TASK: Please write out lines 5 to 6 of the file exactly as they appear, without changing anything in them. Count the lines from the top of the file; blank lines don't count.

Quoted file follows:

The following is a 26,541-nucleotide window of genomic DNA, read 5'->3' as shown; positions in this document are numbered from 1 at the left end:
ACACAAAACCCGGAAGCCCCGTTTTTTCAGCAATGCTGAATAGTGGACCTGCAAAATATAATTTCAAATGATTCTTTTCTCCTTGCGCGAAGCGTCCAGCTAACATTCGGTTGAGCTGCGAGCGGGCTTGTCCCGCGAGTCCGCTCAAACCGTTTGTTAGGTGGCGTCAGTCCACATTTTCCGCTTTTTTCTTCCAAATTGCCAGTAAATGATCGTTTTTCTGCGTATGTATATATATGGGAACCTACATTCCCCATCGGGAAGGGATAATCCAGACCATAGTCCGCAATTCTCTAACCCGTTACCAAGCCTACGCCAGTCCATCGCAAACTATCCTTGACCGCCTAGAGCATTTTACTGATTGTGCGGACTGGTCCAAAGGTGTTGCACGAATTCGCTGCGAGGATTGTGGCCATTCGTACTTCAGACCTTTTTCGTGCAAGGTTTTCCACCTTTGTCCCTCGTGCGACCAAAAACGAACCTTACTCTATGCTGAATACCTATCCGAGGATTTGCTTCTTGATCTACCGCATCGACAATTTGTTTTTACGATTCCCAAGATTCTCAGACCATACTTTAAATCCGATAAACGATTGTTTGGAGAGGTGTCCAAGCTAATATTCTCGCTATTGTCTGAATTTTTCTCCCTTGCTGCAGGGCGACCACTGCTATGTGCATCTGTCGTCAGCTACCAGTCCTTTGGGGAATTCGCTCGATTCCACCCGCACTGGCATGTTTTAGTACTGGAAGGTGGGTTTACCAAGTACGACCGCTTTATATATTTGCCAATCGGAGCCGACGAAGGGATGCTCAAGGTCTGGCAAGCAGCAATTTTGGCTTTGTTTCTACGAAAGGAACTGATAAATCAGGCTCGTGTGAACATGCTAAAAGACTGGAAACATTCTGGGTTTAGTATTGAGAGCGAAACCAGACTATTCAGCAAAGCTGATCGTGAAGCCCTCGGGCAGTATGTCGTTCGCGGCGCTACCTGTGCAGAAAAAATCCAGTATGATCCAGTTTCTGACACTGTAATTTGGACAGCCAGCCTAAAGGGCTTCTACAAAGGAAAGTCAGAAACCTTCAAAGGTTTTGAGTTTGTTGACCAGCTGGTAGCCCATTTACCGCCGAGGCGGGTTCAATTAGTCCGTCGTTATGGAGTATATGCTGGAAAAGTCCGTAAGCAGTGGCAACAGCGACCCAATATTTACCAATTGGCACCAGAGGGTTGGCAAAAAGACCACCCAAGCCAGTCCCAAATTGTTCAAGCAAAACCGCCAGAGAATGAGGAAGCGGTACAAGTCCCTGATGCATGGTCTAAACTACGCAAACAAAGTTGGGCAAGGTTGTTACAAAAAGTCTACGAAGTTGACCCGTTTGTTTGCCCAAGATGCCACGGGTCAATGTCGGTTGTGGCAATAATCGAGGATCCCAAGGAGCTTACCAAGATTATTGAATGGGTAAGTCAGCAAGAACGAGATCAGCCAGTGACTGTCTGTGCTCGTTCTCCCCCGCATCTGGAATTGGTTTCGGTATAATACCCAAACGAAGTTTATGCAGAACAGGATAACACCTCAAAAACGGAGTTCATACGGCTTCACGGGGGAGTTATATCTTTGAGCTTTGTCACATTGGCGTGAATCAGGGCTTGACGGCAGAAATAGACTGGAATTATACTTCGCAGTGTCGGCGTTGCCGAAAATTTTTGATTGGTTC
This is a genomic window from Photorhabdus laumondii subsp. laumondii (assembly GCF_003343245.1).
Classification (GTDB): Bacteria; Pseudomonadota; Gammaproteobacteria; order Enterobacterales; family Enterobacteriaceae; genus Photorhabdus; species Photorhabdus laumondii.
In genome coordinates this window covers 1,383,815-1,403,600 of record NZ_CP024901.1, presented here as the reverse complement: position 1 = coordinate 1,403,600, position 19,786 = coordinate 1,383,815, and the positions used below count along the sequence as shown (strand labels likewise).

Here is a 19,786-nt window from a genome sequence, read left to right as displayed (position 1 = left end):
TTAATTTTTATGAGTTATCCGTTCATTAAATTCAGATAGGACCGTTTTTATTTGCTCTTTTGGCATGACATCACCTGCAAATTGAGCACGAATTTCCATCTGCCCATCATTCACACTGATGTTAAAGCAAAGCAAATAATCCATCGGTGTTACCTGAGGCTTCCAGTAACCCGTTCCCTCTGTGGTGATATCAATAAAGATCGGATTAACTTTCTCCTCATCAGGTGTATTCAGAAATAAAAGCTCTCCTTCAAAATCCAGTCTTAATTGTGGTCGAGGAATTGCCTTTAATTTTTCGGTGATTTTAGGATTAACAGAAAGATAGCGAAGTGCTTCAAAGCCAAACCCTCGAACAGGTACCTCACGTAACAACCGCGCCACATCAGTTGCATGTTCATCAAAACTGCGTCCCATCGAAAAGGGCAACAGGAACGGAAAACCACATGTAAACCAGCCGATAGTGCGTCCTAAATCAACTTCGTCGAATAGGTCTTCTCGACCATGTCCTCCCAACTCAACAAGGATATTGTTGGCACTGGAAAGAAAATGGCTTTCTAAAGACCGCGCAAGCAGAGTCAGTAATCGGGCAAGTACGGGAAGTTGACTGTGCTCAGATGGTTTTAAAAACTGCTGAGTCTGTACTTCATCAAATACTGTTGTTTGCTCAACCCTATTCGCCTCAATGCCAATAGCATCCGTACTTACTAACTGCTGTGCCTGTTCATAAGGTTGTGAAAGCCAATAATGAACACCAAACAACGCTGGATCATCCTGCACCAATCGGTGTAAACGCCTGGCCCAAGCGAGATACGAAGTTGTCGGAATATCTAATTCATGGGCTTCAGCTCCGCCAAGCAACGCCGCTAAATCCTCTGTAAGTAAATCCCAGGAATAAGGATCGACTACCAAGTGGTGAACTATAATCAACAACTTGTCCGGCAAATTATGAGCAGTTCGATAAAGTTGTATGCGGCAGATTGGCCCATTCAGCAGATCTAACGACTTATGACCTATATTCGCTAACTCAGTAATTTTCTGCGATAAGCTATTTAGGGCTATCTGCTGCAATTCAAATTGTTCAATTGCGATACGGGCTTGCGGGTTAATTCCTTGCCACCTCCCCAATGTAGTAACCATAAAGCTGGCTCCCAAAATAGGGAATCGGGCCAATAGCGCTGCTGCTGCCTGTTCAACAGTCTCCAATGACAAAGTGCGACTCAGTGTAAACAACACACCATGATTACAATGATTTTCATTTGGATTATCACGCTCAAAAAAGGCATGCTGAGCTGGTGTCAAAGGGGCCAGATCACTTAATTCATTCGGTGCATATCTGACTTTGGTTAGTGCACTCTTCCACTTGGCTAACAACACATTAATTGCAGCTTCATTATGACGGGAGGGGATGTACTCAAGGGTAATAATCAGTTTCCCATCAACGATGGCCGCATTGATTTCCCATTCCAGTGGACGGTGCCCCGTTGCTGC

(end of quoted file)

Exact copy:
In genome coordinates this window covers 1,383,815-1,403,600 of record NZ_CP024901.1, presented here as the reverse complement: position 1 = coordinate 1,403,600, position 19,786 = coordinate 1,383,815, and the positions used below count along the sequence as shown (strand labels likewise).

Here is a 19,786-nt window from a genome sequence, read left to right as displayed (position 1 = left end):